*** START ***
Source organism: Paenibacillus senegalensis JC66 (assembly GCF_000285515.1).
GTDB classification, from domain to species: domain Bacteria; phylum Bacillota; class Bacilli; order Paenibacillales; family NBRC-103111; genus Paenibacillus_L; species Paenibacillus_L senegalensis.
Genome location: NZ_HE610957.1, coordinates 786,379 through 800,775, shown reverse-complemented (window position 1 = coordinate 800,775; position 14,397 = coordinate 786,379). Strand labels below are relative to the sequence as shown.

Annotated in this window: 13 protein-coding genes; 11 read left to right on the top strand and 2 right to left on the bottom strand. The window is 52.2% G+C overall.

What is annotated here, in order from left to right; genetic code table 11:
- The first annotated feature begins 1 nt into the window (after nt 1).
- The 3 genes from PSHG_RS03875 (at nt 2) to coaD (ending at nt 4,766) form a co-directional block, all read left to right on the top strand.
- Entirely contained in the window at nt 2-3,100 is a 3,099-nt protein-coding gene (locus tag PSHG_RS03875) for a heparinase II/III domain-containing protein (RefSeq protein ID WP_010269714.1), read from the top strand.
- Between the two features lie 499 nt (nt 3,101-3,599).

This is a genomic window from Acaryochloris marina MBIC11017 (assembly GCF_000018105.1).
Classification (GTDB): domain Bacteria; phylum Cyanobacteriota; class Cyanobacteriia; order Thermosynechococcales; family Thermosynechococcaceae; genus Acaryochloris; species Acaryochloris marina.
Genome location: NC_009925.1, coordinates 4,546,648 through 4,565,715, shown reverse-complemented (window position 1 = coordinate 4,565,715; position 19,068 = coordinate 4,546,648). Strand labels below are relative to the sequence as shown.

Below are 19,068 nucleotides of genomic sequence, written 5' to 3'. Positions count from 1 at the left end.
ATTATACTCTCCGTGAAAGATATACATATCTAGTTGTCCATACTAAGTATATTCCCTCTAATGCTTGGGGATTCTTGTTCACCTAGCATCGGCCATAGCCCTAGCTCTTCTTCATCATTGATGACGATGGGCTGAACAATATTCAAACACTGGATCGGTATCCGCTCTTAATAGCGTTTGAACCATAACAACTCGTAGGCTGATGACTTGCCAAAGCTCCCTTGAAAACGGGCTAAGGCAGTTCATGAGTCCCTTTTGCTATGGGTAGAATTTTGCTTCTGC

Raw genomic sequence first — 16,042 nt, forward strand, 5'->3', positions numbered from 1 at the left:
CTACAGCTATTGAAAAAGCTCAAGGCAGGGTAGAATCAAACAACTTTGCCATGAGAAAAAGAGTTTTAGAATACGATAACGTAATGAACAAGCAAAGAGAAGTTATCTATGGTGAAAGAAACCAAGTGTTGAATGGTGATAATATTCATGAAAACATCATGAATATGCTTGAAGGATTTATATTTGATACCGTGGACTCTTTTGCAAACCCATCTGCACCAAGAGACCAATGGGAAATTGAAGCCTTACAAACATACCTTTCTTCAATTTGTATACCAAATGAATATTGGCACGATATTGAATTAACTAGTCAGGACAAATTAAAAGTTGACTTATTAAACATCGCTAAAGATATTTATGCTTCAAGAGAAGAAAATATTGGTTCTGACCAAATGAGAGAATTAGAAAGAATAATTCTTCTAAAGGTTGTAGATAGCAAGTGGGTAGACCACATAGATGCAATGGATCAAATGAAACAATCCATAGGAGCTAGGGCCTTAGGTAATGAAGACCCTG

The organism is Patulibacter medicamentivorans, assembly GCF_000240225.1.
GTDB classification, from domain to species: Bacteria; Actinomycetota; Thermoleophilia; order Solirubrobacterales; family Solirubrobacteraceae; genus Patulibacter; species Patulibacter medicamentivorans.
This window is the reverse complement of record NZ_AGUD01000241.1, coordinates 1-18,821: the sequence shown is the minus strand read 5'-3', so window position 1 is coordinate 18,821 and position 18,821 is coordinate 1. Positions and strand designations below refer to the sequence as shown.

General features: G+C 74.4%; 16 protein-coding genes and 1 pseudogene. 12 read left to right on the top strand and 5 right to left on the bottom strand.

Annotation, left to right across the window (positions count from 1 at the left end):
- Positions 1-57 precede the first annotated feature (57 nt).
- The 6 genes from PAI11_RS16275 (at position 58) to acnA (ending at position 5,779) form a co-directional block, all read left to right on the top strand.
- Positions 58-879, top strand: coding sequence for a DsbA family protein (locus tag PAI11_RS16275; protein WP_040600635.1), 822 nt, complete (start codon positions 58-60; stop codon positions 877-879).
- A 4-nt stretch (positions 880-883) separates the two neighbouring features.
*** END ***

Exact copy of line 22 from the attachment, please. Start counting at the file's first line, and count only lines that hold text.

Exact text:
- Positions 1-57 precede the first annotated feature (57 nt).